The series so far: The Definitive 50 GameCube Games.
As Perfect Dark was nearing the end of its development, several members of Rare’s top FPS talent left to form their own development studio, Free Radical. At the new company, the design philosophies that made GoldenEye and Perfect Dark so much fun lived on and flourished in the form of the TimeSplitters series.
Although the first TimeSplitters missed the GameCube, its expanded and superior sequels did make it, providing Cubers with the same frantic and wildly fun FPS action they had grown to love on the N64.
In the year 2401, humanity is in the fight of its life against the hideous TimeSplitters aliens. The creatures are using time crystals to visit different periods in human history, alter events, and try to take us down that way. It’s up to you, as Sergeant Cortez, to hop from era to era fighting the TimeSplitters, and collecting the time crystals.
Unlike the linear shooters of today, TimeSplitters 2‘s single player levels are not just some series of shoot-outs and set pieces, but rather complex scenarios filled with objectives, roaming enemies, and sprawling environments. Each of the game’s 10 campaign levels takes players to wildly different times and places, from 1990 Siberia to 2019 NeoTokyo, and from 1895 Notre Dame to 2280 Planet X.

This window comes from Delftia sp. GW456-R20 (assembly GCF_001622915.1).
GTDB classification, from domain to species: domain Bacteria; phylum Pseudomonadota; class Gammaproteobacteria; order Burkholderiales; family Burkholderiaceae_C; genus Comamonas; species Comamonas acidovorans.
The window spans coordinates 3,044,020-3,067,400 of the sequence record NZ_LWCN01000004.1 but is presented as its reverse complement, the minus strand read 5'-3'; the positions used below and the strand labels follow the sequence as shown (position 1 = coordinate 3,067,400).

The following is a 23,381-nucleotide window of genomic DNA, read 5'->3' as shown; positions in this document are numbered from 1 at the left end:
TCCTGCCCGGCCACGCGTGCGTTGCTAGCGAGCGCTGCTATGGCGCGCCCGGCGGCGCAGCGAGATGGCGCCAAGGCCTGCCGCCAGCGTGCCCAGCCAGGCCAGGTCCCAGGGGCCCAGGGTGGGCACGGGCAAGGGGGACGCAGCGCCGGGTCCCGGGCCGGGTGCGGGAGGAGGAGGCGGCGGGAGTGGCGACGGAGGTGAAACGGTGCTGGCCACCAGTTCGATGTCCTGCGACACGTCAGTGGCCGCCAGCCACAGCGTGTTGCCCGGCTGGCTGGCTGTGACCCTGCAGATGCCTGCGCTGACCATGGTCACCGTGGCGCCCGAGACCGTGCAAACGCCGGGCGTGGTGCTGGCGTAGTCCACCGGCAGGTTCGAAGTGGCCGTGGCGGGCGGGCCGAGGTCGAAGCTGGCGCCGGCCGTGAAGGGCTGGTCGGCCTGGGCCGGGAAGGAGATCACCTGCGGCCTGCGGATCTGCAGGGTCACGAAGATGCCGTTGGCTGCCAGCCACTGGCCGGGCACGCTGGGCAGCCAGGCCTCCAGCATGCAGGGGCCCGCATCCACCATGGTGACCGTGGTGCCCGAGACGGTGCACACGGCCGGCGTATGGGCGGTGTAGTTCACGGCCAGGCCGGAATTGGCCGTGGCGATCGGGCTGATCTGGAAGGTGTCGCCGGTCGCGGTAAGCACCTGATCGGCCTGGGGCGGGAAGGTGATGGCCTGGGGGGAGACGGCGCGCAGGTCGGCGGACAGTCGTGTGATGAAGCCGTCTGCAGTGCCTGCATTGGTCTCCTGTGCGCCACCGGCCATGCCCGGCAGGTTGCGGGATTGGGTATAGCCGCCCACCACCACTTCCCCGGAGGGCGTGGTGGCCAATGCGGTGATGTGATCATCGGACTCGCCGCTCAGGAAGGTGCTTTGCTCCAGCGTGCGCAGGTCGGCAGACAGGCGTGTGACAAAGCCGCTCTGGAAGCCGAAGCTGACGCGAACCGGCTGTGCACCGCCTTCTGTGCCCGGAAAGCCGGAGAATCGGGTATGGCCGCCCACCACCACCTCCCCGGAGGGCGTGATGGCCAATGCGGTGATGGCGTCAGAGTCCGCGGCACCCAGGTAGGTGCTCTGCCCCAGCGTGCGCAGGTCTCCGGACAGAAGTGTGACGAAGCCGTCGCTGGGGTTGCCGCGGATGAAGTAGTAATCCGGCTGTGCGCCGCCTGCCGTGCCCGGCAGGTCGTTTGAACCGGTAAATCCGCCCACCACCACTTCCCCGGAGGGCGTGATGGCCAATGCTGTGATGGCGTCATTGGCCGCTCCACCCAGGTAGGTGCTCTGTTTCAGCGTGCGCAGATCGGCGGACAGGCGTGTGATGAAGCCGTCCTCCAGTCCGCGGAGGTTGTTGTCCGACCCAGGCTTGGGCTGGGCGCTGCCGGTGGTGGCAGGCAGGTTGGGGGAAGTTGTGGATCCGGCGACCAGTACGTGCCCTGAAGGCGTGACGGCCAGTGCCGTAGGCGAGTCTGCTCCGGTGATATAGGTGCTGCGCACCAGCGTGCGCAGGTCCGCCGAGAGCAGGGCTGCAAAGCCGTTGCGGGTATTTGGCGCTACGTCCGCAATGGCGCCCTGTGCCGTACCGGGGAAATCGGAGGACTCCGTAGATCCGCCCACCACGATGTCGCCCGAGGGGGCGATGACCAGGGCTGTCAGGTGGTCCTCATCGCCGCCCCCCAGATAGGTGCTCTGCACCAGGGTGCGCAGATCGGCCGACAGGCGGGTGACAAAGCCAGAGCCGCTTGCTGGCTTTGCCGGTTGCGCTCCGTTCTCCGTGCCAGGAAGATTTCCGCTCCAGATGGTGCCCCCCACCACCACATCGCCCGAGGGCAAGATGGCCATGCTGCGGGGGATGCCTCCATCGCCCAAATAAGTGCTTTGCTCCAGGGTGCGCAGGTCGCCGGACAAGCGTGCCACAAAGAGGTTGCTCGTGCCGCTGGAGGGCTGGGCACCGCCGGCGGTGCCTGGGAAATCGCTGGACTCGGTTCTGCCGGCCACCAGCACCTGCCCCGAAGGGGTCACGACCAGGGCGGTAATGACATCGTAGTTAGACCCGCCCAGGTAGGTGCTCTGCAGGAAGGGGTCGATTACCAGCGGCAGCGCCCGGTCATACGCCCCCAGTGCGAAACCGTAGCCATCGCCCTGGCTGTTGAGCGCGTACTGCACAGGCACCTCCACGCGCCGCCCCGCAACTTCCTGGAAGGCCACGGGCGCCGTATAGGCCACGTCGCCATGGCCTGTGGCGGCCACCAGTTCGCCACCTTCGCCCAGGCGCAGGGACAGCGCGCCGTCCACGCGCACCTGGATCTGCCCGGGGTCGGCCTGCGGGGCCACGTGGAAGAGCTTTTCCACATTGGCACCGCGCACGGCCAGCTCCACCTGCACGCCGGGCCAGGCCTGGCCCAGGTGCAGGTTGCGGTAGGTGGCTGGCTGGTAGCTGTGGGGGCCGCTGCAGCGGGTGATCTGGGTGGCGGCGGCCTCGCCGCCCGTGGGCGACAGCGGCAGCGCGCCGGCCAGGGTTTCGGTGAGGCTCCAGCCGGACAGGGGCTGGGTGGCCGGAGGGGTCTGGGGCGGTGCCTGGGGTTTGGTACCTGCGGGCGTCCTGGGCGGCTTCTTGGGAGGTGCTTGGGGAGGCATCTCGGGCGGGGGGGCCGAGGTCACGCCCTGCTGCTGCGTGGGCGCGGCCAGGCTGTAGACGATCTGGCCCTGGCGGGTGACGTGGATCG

In addition to the campaign mode, TimeSplitters 2 includes two other solo options. In the Arcade League, players are tossed into otherwise multiplayer maps with per-determined settings and bots. Meanwhile, the Challenge mode gives players mini-game styled objectives such as smashing glass and beheading swarms of the undead. Both the Arcade League and Challenge modes encourage players to strive for ever greater performances by rewarding medals and, as with story mode, unlockable content.
Of course, as with its N64 predecessors, as awesome as all of TimeSplitters 2‘s single player content is, the game is still more about the multiplayer.
The Arcade mode provides an overwhelming degree of combat variety. Weapons range from the traditional to the insane, and so do the levels. Incredibly, over 100 playable characters are available. Express yourself, or just amuse your friends by picking a robot, gangster, golem, space marine, jungle queen, or undead priest. If you want to be hated, take the TimeSplitters equivalent of OddJob, and play as a height-challenged monkey. Gloriously, combat is not limited to the four human players who fit on a TV screen, but an additional 12 customizable bots.
Even if, somehow, you ever manage to tire of all of the game’s multiplayer settings, there’s also a mapmaker mode, which provides players with the ability to create their own levels, and extend the fun to a degree approaching infinity.
The best thing about TimeSplitters 2 is that even after you’ve conquered all the numerous challenges and explored the near-endless settings combinations, there’s just as much again to experience in its sequel, Future Perfect.
Sadly, Free Radical has gone through some hard times in recent years. Following the flop of Haze, much of the company’s staff was let go and TimeSplitters 4 was cancelled. The studio was picked up by Crytek, and is now known as Crytek UK. Rumours to the contrary persist, but I’m not confident we’ll be getting a new TimeSplitters any time soon.